31/10/2020
31 Oct 2020

The long winter

31 Oct 2020

The long winter

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Fraser NelsonFraser Nelson
The long winter – why Covid restrictions could last until April

Not much makes sense during a pandemic but in recent weeks the Covid puzzle has become a deeper mystery. When local lockdowns failed, the solution was to try even more of them. Manchester was put into Tier 3 restrictions when its Covid cases were falling; now there’s talk of a Tier 4. Infections are nowhere near the 50,000 a day that Boris Johnson’s scientific advisers warned about last month but the panic now seems far greater.

The long winter – why Covid restrictions could last until April
Paul Wood
Michael Cohen: ‘I lied for Trump, but that doesn’t make me a liar’

When I met Michael Cohen in New York two years ago, he was a man visibly crushed by what life had done to him. His whole face sagged: he could have defined the word ‘hangdog’, a beagle caught peeing on the Persian rug. We stood outside his apartment building, which was Trump Park Avenue, Trump’s name bearing down on Cohen’s head in gold letters three feet high. We’d already had a long lunch and I was trying to say goodbye but as he spoke about one injustice or humiliation he remembered another, a torrent of self-pity.

Michael Cohen: ‘I lied for Trump, but that doesn’t make me a liar’
Tanya Gold
The magic of cinema isn’t just about film

Cinema is fading. Borat went straight to Amazon Prime, where he is smaller, and Bond 25 — no time to die eh? — is delayed until next year. In response Cineworld has ‘temporarily’ closed its cinemas and the smaller film houses are struggling. Millennials and Generation Z don’t mind, but I am no such creature: I was an usherette at Options in Kingston-upon-Thames in 1990. Do they know that cinema remains, despite its best efforts, the most inspiring kind of mass culture? Dreams mean nothing to the gilded and interesting: they do not need them.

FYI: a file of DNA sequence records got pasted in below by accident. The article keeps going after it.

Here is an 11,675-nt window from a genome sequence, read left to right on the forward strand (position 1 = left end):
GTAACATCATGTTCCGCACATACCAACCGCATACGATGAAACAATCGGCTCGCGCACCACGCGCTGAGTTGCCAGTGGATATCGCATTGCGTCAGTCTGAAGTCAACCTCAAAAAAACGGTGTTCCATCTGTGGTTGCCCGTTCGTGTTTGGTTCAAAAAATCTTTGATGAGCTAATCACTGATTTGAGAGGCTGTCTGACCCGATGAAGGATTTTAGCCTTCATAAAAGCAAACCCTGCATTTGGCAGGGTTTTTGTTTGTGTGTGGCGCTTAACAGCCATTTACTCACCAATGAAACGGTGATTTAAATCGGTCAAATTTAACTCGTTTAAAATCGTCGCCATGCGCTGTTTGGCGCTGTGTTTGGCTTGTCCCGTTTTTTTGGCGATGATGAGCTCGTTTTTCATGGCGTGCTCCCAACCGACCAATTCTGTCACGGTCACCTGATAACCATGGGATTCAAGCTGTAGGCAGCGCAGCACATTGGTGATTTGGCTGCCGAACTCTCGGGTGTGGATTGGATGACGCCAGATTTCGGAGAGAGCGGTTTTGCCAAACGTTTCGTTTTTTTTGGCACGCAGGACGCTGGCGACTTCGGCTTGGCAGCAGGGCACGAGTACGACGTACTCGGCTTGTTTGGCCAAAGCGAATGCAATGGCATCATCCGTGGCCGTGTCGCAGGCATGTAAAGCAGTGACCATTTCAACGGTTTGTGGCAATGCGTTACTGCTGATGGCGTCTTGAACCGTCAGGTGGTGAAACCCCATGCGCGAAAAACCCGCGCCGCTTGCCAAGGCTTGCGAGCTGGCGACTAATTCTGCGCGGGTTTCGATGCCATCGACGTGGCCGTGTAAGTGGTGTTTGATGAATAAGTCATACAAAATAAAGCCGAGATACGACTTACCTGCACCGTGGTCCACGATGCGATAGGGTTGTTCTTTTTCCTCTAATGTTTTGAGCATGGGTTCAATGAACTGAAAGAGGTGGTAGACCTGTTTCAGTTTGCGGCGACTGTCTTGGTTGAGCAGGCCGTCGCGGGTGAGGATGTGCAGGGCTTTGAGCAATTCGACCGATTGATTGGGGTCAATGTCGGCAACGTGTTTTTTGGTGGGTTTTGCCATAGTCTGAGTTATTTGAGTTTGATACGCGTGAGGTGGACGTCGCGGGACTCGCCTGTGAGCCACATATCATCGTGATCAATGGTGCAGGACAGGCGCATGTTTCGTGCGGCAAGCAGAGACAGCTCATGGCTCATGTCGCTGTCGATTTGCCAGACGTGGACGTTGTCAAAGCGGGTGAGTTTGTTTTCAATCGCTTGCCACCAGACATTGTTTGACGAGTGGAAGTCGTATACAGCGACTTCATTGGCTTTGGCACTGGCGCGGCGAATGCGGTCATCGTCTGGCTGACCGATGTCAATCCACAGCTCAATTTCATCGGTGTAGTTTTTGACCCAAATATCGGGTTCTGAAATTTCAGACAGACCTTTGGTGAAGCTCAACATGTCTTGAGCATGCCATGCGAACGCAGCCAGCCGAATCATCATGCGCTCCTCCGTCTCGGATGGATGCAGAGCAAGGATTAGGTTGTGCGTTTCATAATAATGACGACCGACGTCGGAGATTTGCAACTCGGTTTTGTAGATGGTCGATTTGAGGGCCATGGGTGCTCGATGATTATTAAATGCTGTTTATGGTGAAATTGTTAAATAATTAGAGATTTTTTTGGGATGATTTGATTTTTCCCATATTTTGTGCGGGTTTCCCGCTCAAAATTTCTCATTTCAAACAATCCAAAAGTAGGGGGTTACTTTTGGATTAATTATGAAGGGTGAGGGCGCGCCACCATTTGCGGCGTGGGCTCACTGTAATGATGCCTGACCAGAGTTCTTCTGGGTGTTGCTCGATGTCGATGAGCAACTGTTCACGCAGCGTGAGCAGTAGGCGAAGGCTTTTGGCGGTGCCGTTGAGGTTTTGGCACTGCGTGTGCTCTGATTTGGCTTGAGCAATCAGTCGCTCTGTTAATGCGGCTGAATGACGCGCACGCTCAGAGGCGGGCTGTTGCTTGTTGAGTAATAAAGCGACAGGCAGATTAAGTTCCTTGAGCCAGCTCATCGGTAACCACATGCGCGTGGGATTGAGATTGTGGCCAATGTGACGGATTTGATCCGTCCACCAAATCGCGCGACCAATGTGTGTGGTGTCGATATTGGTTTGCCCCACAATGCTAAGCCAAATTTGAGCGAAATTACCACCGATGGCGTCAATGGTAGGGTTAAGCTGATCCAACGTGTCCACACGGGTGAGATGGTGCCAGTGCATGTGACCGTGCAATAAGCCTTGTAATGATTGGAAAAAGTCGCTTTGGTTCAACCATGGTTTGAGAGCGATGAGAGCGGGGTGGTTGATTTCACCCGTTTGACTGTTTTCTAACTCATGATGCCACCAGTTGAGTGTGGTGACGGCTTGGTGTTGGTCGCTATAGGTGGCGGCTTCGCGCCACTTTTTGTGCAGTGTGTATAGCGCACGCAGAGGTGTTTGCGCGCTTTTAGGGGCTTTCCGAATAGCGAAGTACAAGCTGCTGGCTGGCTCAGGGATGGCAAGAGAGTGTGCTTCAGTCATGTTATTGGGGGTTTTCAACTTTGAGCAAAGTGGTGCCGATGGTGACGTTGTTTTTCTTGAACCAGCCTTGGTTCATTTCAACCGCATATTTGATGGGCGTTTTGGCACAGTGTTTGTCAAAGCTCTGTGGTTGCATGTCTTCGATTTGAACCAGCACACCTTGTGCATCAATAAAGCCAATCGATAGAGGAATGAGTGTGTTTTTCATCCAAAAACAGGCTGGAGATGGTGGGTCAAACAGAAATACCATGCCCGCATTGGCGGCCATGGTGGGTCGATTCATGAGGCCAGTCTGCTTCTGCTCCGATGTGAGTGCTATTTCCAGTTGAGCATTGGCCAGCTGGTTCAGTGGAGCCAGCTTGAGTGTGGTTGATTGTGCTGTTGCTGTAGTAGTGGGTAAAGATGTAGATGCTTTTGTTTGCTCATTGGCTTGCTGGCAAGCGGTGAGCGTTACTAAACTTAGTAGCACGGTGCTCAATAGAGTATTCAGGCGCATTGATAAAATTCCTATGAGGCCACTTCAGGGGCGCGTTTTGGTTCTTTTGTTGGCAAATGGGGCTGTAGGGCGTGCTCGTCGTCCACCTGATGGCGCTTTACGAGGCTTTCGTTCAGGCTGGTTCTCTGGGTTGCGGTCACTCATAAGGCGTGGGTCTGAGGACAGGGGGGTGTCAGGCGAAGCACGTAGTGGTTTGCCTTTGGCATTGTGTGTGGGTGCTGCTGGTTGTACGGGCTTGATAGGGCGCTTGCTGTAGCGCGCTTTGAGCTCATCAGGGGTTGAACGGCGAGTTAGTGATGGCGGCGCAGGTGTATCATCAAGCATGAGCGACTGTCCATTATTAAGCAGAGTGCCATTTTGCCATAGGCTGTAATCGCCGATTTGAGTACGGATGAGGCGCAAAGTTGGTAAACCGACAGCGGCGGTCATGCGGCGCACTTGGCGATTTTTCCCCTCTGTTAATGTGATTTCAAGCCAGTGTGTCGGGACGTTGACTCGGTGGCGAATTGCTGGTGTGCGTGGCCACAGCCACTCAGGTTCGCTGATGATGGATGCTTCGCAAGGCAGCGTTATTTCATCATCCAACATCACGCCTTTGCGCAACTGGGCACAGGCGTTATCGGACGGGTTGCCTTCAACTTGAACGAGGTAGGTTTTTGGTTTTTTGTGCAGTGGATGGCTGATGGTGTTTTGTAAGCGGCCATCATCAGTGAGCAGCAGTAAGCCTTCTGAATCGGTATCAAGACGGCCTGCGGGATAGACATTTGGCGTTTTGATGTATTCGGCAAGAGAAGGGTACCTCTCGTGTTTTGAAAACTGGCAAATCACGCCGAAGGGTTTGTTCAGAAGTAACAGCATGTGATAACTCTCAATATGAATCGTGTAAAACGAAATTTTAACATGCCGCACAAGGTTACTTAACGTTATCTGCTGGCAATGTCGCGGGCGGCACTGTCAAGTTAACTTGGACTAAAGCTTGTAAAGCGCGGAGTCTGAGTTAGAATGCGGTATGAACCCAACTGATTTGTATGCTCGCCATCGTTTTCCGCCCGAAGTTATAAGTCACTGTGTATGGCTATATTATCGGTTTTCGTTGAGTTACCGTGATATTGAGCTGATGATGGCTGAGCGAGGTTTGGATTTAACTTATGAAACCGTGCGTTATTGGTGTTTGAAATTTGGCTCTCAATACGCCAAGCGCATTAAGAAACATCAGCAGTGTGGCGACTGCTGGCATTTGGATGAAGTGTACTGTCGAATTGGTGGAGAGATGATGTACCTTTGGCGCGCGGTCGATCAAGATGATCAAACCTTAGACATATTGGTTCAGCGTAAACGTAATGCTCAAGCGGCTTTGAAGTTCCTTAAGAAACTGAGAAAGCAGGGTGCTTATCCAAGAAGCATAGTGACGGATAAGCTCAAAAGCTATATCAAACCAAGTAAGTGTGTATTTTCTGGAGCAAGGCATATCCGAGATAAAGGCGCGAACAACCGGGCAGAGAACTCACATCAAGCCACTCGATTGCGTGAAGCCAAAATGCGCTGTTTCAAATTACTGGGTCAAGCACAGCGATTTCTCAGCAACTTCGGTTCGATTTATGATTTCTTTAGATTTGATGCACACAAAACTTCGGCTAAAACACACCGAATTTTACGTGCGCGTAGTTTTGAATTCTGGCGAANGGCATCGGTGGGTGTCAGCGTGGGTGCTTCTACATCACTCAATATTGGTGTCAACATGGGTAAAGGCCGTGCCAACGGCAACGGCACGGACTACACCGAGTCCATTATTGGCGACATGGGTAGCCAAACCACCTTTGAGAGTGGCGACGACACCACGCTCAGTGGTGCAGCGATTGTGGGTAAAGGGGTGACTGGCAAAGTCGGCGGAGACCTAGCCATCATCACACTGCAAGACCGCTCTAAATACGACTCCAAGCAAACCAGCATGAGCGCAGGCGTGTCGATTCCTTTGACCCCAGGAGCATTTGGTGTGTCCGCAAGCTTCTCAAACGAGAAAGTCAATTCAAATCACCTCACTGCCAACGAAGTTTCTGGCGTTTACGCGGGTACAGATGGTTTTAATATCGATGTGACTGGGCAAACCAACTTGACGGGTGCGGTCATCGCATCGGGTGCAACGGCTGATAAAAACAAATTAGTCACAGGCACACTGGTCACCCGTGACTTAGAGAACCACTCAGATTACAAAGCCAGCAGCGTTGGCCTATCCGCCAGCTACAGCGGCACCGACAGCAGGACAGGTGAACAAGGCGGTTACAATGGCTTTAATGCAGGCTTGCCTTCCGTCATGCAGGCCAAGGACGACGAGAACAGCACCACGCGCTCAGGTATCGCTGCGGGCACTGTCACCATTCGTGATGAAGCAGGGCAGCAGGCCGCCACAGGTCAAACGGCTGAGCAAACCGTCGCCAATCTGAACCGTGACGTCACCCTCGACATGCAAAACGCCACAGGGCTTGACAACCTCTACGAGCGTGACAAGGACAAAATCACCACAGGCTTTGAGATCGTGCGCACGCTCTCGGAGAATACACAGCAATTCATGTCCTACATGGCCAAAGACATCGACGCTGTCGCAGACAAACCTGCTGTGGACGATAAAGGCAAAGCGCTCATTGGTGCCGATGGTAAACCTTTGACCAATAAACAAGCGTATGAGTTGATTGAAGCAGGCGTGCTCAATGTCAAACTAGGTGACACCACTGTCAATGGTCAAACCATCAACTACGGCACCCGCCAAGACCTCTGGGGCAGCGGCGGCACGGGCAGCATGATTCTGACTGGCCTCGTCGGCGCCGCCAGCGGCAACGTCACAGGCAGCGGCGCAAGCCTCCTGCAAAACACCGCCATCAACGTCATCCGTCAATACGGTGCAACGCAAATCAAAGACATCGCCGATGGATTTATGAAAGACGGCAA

The magic of cinema isn’t just about film
Francis Pike
Erdogan’s game: why Turkey has turned against the West

Six years ago, at the celebratory opening match of the new Basaksehir Stadium in Istanbul, an unlikely football star emerged. The red team’s ageing, six-foot tall centre-forward lumbered toward the white team’s goal; a delicate chip over the advancing keeper brought a goal that sent the stadium into ecstasy. The scorer was Prime Minister Recep Tayyip Erdogan. It was the run up to an election in which he expected to become his country’s 12th president.

Erdogan’s game: why Turkey has turned against the West
Allison Pearson
Wales is being destroyed by tinpot tyrants

Imagine a country where you’re allowed to buy vodka and cigarettes but not baby clothes, because they are ‘non-essential’. A place where supermarkets can sell you socks but, mysteriously, neither tights nor lightbulbs. All right, you may plunge to your death down a dimly lit staircase in Pontarddulais, but at least you didn’t get that terrible Covid. Often the butt of ignorant jokes, my homeland Wales is now quite rightly a laughing stock.

Wales is being destroyed by tinpot tyrants
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